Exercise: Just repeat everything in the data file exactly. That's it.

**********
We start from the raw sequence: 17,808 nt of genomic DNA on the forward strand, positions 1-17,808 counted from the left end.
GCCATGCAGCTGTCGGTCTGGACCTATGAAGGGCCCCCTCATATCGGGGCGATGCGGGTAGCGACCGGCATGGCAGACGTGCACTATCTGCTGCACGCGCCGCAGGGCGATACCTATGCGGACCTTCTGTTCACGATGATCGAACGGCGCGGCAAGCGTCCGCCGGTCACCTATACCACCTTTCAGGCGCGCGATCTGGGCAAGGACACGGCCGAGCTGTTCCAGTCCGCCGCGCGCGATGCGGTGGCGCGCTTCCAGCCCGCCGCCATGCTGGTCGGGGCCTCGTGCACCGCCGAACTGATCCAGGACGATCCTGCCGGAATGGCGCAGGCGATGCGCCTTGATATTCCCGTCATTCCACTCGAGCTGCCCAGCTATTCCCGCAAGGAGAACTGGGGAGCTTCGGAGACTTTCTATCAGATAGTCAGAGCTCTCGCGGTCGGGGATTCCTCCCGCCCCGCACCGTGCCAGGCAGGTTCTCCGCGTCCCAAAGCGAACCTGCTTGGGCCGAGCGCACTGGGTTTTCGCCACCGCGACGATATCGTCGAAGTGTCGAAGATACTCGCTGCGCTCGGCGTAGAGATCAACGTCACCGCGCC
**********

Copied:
We start from the raw sequence: 17,808 nt of genomic DNA on the forward strand, positions 1-17,808 counted from the left end.
GCCATGCAGCTGTCGGTCTGGACCTATGAAGGGCCCCCTCATATCGGGGCGATGCGGGTAGCGACCGGCATGGCAGACGTGCACTATCTGCTGCACGCGCCGCAGGGCGATACCTATGCGGACCTTCTGTTCACGATGATCGAACGGCGCGGCAAGCGTCCGCCGGTCACCTATACCACCTTTCAGGCGCGCGATCTGGGCAAGGACACGGCCGAGCTGTTCCAGTCCGCCGCGCGCGATGCGGTGGCGCGCTTCCAGCCCGCCGCCATGCTGGTCGGGGCCTCGTGCACCGCCGAACTGATCCAGGACGATCCTGCCGGAATGGCGCAGGCGATGCGCCTTGATATTCCCGTCATTCCACTCGAGCTGCCCAGCTATTCCCGCAAGGAGAACTGGGGAGCTTCGGAGACTTTCTATCAGATAGTCAGAGCTCTCGCGGTCGGGGATTCCTCCCGCCCCGCACCGTGCCAGGCAGGTTCTCCGCGTCCCAAAGCGAACCTGCTTGGGCCGAGCGCACTGGGTTTTCGCCACCGCGACGATATCGTCGAAGTGTCGAAGATACTCGCTGCGCTCGGCGTAGAGATCAACGTCACCGCGCC